• Please call ahead for an appointment at your regular primary care clinic. All FCN providers offer visits via telemedicine, a secure and convenient option for virtual healthcare. Telemedicine>> 
        • After regular clinic hours, call your primary care office to speak with the on-call provider PRIOR to seeking care at an urgent care center or emergency department. We are often able to assess symptoms and provide guidance over the phone to avoid unnecessary visits. After-hours Contact Information>> 
        • If you arrive at one of our primary care or urgent care clinics with respiratory or flu-like symptoms (fever, cough, muscle aches, fatigue, etc), please do NOT immediately enter the waiting room. Instead, please wait in your car and call the clinic to let staff know you have arrived. 
        • While in your car, you may be screened by our triage staff to gather more medical information on your condition. 
        • If you are asked to come into the main clinic waiting room, you may be asked to wear protective gear. Select patients may be evaluated in their cars or escorted through an alternate clinic entrance.
           

        COVID-19 basics:

        • COVID-19 is a new strain of a respiratory coronavirus.
        • It has symptoms similar to the flu: fever, cough, muscle aches, sore throat, fatigue, etc.
        • Most people (80%) who are infected experience a minor illness that does not require medical attention.
        • The people at greatest risk of severe illness are those with underlying conditions and the elderly.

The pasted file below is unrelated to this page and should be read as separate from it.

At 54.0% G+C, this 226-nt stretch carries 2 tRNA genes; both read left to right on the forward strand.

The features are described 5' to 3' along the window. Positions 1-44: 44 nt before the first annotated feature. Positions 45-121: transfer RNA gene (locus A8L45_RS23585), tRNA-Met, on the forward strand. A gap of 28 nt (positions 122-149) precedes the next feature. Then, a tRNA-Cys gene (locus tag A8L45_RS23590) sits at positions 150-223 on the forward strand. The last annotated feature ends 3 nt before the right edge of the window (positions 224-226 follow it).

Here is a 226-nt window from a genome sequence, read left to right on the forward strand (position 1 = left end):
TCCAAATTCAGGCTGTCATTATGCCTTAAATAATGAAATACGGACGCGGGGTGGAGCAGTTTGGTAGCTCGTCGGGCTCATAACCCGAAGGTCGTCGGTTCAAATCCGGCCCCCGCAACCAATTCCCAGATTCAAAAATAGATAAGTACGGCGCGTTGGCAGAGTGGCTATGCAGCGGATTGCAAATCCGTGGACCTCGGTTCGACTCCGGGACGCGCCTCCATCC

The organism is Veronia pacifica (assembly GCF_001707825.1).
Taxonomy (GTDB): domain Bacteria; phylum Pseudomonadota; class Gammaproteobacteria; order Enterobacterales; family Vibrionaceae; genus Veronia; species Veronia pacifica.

The best way to control the spread of COVID-19 is to get vaccincated. This applies particularly to people at higher risk of severe illness: people over 60 years of age; people with underlying health conditions including heart disease, lung disease or diabetes; people with weakened immune systems; and pregnant women. Until you are fully vaccinated, it is best to restrict close interactions with other people and wear a mask in public places.

        People without symptoms can be infected with the virus, which means they can unknowingly spread it to others. Check with state and county health departments for restrictions on businesses, schools, and public gatherings.
         

        If you are experiencing flu-like or respiratory symptoms:

        • Most viruses can be adequately cared for from home with rest, fluids, and over-the-counter medications.
        • If you have questions about your symptoms, please call BEFORE going to urgent care or your clinic.

        If your symptoms worsen (increased fever, persistent fever that stays above 100.4F, and/or shortness of breath) and you need medical attention:

        • PLEASE CALL your primary care clinic PRIOR to seeking care there or at another site (urgent care or emergency department). Clinic staff, or the after-hours on-call provider, will evaluate your symptoms and advise you on the best course of action. We may be able to treat you over the phone. FCN After-Hours Contact Info >> 
        • If it is determined that you need to be seen at one of our clinics, you may be asked to call when you arrive and remain in your car. Staff may evaluate you in your car, or ask you to enter the clinic from an alternate entrance.
        • Testing for flu and/or COVID-19 will be based on protocols provided by local health agencies.

        We recommend the following resources for current, trustworthy information about COVID-19:

         

        Last updated: 6/14/2021